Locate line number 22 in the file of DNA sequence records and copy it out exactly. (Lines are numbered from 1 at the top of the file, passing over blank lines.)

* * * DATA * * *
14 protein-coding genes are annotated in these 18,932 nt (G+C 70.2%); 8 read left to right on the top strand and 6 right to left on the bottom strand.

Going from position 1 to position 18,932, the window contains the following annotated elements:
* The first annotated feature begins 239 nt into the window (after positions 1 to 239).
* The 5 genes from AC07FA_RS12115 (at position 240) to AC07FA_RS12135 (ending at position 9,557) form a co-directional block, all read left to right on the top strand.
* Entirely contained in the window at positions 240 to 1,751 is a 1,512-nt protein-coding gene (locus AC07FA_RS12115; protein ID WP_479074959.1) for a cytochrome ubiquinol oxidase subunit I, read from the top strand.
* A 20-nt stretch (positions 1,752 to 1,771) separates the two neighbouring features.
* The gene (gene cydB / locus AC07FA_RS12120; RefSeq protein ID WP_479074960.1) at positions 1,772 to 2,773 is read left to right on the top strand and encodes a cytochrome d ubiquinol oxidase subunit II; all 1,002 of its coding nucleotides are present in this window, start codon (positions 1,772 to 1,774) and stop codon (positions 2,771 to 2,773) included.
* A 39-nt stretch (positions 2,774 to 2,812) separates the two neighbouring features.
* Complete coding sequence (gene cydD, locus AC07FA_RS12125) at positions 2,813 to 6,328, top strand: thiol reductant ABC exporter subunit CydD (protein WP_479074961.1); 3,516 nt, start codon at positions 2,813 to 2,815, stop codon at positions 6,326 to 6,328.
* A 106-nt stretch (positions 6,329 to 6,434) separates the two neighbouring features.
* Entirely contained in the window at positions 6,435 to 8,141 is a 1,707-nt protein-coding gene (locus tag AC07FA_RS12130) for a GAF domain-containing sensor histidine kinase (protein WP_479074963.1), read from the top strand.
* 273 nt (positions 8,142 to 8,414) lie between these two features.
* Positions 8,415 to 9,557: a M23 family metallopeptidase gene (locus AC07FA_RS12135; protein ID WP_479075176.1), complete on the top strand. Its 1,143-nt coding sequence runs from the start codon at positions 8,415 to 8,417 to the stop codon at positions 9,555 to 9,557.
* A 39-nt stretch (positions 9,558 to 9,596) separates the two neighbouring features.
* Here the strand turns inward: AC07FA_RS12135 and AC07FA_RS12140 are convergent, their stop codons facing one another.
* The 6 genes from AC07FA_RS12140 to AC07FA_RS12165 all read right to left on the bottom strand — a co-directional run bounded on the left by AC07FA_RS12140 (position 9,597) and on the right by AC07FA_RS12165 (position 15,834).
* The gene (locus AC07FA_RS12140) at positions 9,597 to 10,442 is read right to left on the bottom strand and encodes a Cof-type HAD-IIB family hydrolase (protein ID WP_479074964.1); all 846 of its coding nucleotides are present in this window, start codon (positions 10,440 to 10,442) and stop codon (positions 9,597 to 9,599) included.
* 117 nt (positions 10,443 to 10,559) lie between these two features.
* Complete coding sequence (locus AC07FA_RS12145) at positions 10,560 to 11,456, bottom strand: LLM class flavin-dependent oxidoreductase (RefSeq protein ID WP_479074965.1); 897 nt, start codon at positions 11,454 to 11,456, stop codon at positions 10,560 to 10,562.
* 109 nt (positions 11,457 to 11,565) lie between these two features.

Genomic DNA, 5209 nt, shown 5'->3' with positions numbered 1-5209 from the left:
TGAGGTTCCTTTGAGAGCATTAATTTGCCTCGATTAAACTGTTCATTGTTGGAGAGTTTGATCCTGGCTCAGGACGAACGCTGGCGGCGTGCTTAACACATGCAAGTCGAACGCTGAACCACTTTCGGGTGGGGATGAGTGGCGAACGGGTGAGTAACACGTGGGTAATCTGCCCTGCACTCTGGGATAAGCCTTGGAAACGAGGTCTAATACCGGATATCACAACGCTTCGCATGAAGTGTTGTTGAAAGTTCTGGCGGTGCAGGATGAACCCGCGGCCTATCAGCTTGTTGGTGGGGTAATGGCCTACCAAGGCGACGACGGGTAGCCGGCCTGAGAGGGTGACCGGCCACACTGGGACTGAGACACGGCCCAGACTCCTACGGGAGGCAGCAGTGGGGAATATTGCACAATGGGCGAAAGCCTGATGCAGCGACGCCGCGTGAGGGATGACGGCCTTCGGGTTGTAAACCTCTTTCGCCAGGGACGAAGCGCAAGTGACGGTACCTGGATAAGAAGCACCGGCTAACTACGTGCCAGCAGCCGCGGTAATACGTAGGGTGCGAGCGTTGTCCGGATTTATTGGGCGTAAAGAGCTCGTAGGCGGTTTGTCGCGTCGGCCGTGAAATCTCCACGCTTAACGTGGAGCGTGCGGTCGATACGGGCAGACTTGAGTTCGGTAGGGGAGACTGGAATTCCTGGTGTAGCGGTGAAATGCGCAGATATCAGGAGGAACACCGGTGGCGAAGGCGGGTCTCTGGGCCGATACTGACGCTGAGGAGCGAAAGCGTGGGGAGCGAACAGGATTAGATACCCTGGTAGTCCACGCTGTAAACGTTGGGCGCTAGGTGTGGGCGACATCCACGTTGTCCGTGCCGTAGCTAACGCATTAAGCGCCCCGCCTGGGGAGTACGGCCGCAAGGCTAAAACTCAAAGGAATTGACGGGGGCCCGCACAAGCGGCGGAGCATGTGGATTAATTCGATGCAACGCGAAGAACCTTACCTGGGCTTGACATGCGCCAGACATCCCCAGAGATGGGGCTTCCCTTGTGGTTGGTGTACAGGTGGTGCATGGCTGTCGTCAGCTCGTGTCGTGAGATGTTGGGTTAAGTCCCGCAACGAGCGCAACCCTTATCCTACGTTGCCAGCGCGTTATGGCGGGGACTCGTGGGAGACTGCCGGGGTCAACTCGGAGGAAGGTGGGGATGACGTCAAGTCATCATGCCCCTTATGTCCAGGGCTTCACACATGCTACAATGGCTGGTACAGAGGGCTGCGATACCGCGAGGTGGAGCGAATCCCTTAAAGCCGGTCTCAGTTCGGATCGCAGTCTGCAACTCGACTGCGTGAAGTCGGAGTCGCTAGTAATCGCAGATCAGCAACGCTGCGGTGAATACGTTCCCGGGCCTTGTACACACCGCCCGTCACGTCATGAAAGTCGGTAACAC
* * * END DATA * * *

TGAGGTTCCTTTGAGAGCATTAATTTGCCTCGATTAAACTGTTCATTGTTGGAGAGTTTGATCCTGGCTCAGGACGAACGCTGGCGGCGTGCTTAACACATGCAAGTCGAACGCTGAACCACTTTCGGGTGGGGATGAGTGGCGAACGGGTGAGTAACACGTGGGTAATCTGCCCTGCACTCTGGGATAAGCCTTGGAAACGAGGTCTAATACCGGATATCACAACGCTTCGCATGAAGTGTTGTTGAAAGTTCTGGCGGTGCAGGATGAACCCGCGGCCTATCAGCTTGTTGGTGGGGTAATGGCCTACCAAGGCGACGACGGGTAGCCGGCCTGAGAGGGTGACCGGCCACACTGGGACTGAGACACGGCCCAGACTCCTACGGGAGGCAGCAGTGGGGAATATTGCACAATGGGCGAAAGCCTGATGCAGCGACGCCGCGTGAGGGATGACGGCCTTCGGGTTGTAAACCTCTTTCGCCAGGGACGAAGCGCAAGTGACGGTACCTGGATAAGAAGCACCGGCTAACTACGTGCCAGCAGCCGCGGTAATACGTAGGGTGCGAGCGTTGTCCGGATTTATTGGGCGTAAAGAGCTCGTAGGCGGTTTGTCGCGTCGGCCGTGAAATCTCCACGCTTAACGTGGAGCGTGCGGTCGATACGGGCAGACTTGAGTTCGGTAGGGGAGACTGGAATTCCTGGTGTAGCGGTGAAATGCGCAGATATCAGGAGGAACACCGGTGGCGAAGGCGGGTCTCTGGGCCGATACTGACGCTGAGGAGCGAAAGCGTGGGGAGCGAACAGGATTAGATACCCTGGTAGTCCACGCTGTAAACGTTGGGCGCTAGGTGTGGGCGACATCCACGTTGTCCGTGCCGTAGCTAACGCATTAAGCGCCCCGCCTGGGGAGTACGGCCGCAAGGCTAAAACTCAAAGGAATTGACGGGGGCCCGCACAAGCGGCGGAGCATGTGGATTAATTCGATGCAACGCGAAGAACCTTACCTGGGCTTGACATGCGCCAGACATCCCCAGAGATGGGGCTTCCCTTGTGGTTGGTGTACAGGTGGTGCATGGCTGTCGTCAGCTCGTGTCGTGAGATGTTGGGTTAAGTCCCGCAACGAGCGCAACCCTTATCCTACGTTGCCAGCGCGTTATGGCGGGGACTCGTGGGAGACTGCCGGGGTCAACTCGGAGGAAGGTGGGGATGACGTCAAGTCATCATGCCCCTTATGTCCAGGGCTTCACACATGCTACAATGGCTGGTACAGAGGGCTGCGATACCGCGAGGTGGAGCGAATCCCTTAAAGCCGGTCTCAGTTCGGATCGCAGTCTGCAACTCGACTGCGTGAAGTCGGAGTCGCTAGTAATCGCAGATCAGCAACGCTGCGGTGAATACGTTCCCGGGCCTTGTACACACCGCCCGTCACGTCATGAAAGTCGGTAACAC